Soldier to Agriculture Program: A Renewed Sense of Purpose Part 1

Soldier to Agriculture Program: A Renewed Sense of Purpose Part 1

Samantha Manning speaks from personal experience when she shares the importance of the Soldier to Agriculture Program, an initiative of N.C. State’s Agricultural Institute that offers a five-week program on Fort Bragg. The purpose of the program is to introduce soldiers, who are transitioning out of the military, to the many careers available in agriculture. The Farm Credit Associations of North Carolina recently gifted the program $30,000 to support veteran farmers and to create a greater bridge between the military and agriculture.

“It gives veterans a renewed sense of purpose, a renewed sense of mission,” Samantha says of the program. “Mission is something that is instilled in soldiers, airmen, seamen, people in the military; they become very mission focused and being involved in agriculture gives them a new mission.”

Not only did Samantha, a veteran, go through the Agricultural Institute and then on to obtain a degree in agricultural education at N.C. A&T, she is now the program coordinator for the Soldier to Agriculture Program. She also raises hogs and farms five acres of seasonal produce including blackberries and blueberries that she sells direct to the consumer.

Started in 2017 by Dr. Elizabeth Wilson, director of the Agricultural Institute, the Soldiers to Agriculture program got its start when Dr. Wilson hired Robert Elliot to serve as a veteran liaison and the program’s first coordinator. He continues to work with the program, in addition to running a nonprofit he started, The Veterans Farm of North Carolina.

Intense Course Introduces Veterans to Agriculture

Soldier to Agriculture participants receive an intensive, five-week introduction to the agricultural industry from N.C. State College of Agriculture and Life Sciences faculty and those working in the agricultural industry. The course includes an overview of small scale production models including market gardening, plant propagation, mushroom production, pasture-raised livestock (beef, poultry, pork), beekeeping, greenhouse and high tunnel vegetable production, building a basic farm business plan, and career opportunities in agriculture. Attendees also learn about university and community college certificate and degree programs.

“The heart of the program is similar to the heart of agriculture and that is that we grow things and we’re helping people,” says Dr. Wilson. “It’s a reflection of saying thank you to our veterans and at the same time ensuring that we have people interested in agriculture for the future. The two industries are the two biggest in the state, the military and agriculture, and it just makes sense that we would work together.”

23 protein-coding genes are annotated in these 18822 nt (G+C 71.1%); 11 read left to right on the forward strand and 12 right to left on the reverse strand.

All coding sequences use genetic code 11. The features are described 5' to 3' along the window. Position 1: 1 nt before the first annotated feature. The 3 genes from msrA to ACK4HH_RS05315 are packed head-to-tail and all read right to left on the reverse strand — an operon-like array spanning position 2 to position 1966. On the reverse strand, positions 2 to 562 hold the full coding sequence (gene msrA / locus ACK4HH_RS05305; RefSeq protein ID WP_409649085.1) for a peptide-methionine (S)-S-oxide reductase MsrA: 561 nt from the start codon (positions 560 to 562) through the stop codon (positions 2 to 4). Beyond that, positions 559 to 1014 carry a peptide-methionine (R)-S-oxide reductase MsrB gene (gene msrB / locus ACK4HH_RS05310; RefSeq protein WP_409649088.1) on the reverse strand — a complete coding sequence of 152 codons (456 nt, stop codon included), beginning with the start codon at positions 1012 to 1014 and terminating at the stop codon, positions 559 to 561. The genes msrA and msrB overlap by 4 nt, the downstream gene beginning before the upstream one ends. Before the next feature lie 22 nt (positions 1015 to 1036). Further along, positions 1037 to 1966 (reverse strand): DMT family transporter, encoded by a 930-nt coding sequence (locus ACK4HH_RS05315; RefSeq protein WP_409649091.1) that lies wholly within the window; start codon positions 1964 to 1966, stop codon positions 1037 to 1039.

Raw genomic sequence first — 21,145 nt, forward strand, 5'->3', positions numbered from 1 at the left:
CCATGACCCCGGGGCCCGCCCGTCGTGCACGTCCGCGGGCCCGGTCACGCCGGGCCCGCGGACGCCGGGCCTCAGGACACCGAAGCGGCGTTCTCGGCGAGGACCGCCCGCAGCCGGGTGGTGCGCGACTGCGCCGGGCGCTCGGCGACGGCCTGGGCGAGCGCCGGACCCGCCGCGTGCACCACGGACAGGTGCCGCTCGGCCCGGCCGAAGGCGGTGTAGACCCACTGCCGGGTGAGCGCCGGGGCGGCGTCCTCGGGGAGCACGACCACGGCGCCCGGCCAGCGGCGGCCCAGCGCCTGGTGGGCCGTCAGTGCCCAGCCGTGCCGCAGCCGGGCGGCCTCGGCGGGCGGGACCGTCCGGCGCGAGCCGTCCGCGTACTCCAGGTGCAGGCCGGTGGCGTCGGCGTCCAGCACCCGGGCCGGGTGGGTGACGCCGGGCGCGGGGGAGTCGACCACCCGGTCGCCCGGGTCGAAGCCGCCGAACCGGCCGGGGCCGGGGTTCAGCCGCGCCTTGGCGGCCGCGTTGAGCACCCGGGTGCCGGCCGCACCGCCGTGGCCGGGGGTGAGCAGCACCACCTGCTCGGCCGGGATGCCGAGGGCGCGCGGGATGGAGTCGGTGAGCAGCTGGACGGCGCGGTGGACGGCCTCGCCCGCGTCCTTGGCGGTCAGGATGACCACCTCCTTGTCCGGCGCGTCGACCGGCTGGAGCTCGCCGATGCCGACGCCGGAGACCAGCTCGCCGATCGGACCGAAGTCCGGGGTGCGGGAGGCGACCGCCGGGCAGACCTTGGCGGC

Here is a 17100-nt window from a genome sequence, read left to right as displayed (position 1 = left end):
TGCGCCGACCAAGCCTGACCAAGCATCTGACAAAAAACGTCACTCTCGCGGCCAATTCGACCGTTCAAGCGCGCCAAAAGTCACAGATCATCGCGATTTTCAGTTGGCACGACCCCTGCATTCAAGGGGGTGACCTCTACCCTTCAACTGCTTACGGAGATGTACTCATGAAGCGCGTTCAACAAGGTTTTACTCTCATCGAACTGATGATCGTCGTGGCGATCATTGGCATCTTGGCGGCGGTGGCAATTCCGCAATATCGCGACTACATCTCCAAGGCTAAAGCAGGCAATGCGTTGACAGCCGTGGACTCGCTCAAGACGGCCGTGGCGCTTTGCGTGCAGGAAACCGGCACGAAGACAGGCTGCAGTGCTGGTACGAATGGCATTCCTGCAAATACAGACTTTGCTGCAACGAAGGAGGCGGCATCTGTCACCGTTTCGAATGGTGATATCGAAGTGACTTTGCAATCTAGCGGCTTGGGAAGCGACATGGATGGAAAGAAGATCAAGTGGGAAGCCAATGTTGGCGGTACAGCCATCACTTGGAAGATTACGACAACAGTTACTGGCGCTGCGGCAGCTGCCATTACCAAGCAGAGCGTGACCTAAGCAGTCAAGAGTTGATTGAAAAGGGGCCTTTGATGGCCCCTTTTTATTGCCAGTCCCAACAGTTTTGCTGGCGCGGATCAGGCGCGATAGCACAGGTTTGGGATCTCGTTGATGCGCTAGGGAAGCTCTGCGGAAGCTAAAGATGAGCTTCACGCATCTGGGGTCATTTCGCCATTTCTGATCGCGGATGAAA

In addition to intensive classroom learning, the program includes tours of farms for participants to see a variety of production models, tailored to participants’ interests. “We usually have a couple of folks who are seeking a career and looking for employment in agriculture,” says Samantha. “The vast majority are interested in starting a small farm business. It’s one of the reasons we partnered with Farm Credit because veteran farmers can then sign up for the Ag Biz Planning course that Farm Credit offers when they finish with this.”

Connecting Veterans to the Community

Samantha served five years in the Army and understands the camaraderie and sense of community military personnel enjoy and rely on. She shares that transitioning out of the military can be difficult for many and she has found that the agriculture industry offers not only a new mission or purpose, it also offers community.

“It’s community and service minded. When you work in agriculture you have a higher goal in mind, so to speak, feeding your community or even just feeding your family. The agricultural community is small, just like the military community is small. Participants have a chance to network with each other and get a sense of family that you gain in the military and lose when you are not in the military anymore. It gives them a landing place where they can start building a network.”

She points to the value of participants having the opportunity to gain a greater insight into the opportunities in agriculture and different production models and how to access research-based information to increase the efficiency of a farming operation.

“There are so many positive aspects for the veterans that are involved,” she says. “There are mental health aspects. Our program doesn’t address those directly, but they are definitely a positive side effect to working in agriculture and working outdoors. Whether it’s with livestock or horticulture, there’s a mental health therapeutic effect to farming.” Samantha says that is valuable for those who may have a service-connected injury or disability. “If they know there is livestock waiting for them to get fed in the morning or crops to take care of, it gives them a reason to get up and outside. That is beneficial.”

By Leah Chester-Davis

In part 2, meet two participants in the Soldier to Agriculture Program and how it has benefitted them and how this program benefits agriculture.

Learn more: Soldier to Agriculture relies on gifts and grants. If interested in supporting the program, contact Dr. Elizabeth Wilson, or 919-515-7035; to learn more about enrolling in the course contact veteran liaison and program coordinator Samantha Manning, or 919-903-5146.